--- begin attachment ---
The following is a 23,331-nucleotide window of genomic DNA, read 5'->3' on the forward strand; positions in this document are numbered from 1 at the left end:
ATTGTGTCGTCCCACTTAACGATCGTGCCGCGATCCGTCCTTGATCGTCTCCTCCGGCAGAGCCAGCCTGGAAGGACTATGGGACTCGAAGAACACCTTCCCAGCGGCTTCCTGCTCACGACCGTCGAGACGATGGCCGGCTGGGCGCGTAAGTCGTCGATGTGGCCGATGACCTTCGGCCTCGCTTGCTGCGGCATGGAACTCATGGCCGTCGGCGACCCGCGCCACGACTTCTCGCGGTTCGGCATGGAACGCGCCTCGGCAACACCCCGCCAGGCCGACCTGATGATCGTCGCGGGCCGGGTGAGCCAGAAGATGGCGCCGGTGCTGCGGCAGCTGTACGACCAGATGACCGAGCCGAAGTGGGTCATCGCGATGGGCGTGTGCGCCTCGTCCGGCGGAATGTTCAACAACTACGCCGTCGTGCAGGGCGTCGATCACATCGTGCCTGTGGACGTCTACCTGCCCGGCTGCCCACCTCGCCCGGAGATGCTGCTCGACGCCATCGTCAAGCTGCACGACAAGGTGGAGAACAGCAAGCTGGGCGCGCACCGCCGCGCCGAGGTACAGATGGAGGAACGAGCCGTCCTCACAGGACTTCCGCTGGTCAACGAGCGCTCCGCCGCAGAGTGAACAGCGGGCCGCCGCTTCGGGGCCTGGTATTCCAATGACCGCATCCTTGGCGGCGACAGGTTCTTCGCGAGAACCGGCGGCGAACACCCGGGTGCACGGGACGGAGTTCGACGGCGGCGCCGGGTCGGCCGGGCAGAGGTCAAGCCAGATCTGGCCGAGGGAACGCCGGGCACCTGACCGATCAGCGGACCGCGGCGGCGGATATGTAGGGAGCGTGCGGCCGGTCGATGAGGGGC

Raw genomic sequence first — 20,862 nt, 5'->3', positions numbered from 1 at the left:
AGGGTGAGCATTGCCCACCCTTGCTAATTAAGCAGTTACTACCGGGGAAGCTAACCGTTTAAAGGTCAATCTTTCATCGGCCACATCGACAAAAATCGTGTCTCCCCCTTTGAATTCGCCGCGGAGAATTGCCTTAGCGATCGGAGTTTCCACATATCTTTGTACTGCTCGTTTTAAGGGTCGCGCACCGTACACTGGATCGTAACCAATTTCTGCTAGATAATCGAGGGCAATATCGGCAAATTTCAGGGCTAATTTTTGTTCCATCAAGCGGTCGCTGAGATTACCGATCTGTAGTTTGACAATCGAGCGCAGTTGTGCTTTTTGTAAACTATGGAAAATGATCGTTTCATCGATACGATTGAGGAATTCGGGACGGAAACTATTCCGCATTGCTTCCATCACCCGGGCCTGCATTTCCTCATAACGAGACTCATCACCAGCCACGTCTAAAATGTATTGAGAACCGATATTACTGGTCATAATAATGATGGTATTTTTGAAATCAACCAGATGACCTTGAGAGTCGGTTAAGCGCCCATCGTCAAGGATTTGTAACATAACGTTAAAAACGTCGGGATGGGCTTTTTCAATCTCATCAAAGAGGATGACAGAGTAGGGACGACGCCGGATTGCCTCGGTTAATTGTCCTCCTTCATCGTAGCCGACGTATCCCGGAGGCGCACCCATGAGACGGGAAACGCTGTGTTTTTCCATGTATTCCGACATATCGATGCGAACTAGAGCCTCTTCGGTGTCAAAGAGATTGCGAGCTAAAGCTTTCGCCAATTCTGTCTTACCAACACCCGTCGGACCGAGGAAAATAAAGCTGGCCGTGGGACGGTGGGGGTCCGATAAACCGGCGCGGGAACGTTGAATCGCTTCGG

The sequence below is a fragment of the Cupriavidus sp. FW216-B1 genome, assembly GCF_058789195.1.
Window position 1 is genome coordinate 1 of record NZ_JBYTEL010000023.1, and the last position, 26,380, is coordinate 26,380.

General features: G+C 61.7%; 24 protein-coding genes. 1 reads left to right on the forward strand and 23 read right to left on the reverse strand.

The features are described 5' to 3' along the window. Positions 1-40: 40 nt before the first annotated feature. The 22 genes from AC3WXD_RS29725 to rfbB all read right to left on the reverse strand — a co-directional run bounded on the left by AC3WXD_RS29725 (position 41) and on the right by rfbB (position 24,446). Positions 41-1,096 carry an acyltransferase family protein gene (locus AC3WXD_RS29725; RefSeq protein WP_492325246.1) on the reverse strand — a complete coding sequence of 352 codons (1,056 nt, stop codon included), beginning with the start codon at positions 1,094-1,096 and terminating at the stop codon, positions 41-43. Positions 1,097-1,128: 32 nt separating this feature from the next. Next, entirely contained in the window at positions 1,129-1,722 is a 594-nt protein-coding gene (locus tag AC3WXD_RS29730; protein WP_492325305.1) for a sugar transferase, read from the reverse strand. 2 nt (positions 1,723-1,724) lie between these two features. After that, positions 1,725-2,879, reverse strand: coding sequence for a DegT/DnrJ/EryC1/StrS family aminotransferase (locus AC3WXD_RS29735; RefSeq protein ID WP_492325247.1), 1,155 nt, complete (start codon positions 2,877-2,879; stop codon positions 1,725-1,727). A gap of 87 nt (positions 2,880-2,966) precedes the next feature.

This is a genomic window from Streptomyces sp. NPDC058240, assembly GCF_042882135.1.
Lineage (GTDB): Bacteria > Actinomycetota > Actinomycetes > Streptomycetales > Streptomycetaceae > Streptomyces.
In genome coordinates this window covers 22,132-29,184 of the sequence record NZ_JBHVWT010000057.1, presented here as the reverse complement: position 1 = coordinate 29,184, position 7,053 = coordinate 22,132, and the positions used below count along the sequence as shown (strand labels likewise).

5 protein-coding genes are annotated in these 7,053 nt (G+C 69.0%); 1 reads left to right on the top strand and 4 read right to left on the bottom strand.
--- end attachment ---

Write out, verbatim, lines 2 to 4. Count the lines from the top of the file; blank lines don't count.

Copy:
ATTGTGTCGTCCCACTTAACGATCGTGCCGCGATCCGTCCTTGATCGTCTCCTCCGGCAGAGCCAGCCTGGAAGGACTATGGGACTCGAAGAACACCTTCCCAGCGGCTTCCTGCTCACGACCGTCGAGACGATGGCCGGCTGGGCGCGTAAGTCGTCGATGTGGCCGATGACCTTCGGCCTCGCTTGCTGCGGCATGGAACTCATGGCCGTCGGCGACCCGCGCCACGACTTCTCGCGGTTCGGCATGGAACGCGCCTCGGCAACACCCCGCCAGGCCGACCTGATGATCGTCGCGGGCCGGGTGAGCCAGAAGATGGCGCCGGTGCTGCGGCAGCTGTACGACCAGATGACCGAGCCGAAGTGGGTCATCGCGATGGGCGTGTGCGCCTCGTCCGGCGGAATGTTCAACAACTACGCCGTCGTGCAGGGCGTCGATCACATCGTGCCTGTGGACGTCTACCTGCCCGGCTGCCCACCTCGCCCGGAGATGCTGCTCGACGCCATCGTCAAGCTGCACGACAAGGTGGAGAACAGCAAGCTGGGCGCGCACCGCCGCGCCGAGGTACAGATGGAGGAACGAGCCGTCCTCACAGGACTTCCGCTGGTCAACGAGCGCTCCGCCGCAGAGTGAACAGCGGGCCGCCGCTTCGGGGCCTGGTATTCCAATGACCGCATCCTTGGCGGCGACAGGTTCTTCGCGAGAACCGGCGGCGAACACCCGGGTGCACGGGACGGAGTTCGACGGCGGCGCCGGGTCGGCCGGGCAGAGGTCAAGCCAGATCTGGCCGAGGGAACGCCGGGCACCTGACCGATCAGCGGACCGCGGCGGCGGATATGTAGGGAGCGTGCGGCCGGTCGATGAGGGGC

Raw genomic sequence first — 20,862 nt, 5'->3', positions numbered from 1 at the left:
AGGGTGAGCATTGCCCACCCTTGCTAATTAAGCAGTTACTACCGGGGAAGCTAACCGTTTAAAGGTCAATCTTTCATCGGCCACATCGACAAAAATCGTGTCTCCCCCTTTGAATTCGCCGCGGAGAATTGCCTTAGCGATCGGAGTTTCCACATATCTTTGTACTGCTCGTTTTAAGGGTCGCGCACCGTACACTGGATCGTAACCAATTTCTGCTAGATAATCGAGGGCAATATCGGCAAATTTCAGGGCTAATTTTTGTTCCATCAAGCGGTCGCTGAGATTACCGATCTGTAGTTTGACAATCGAGCGCAGTTGTGCTTTTTGTAAACTATGGAAAATGATCGTTTCATCGATACGATTGAGGAATTCGGGACGGAAACTATTCCGCATTGCTTCCATCACCCGGGCCTGCATTTCCTCATAACGAGACTCATCACCAGCCACGTCTAAAATGTATTGAGAACCGATATTACTGGTCATAATAATGATGGTATTTTTGAAATCAACCAGATGACCTTGAGAGTCGGTTAAGCGCCCATCGTCAAGGATTTGTAACATAACGTTAAAAACGTCGGGATGGGCTTTTTCAATCTCATCAAAGAGGATGACAGAGTAGGGACGACGCCGGATTGCCTCGGTTAATTGTCCTCCTTCATCGTAGCCGACGTATCCCGGAGGCGCACCCATGAGACGGGAAACGCTGTGTTTTTCCATGTATTCCGACATATCGATGCGAACTAGAGCCTCTTCGGTGTCAAAGAGATTGCGAGCTAAAGCTTTCGCCAATTCTGTCTTACCAACACCCGTCGGACCGAGGAAAATAAAGCTGGCCGTGGGACGGTGGGGGTCCGATAAACCGGCGCGGGAACGTTGAATCGCTTCGG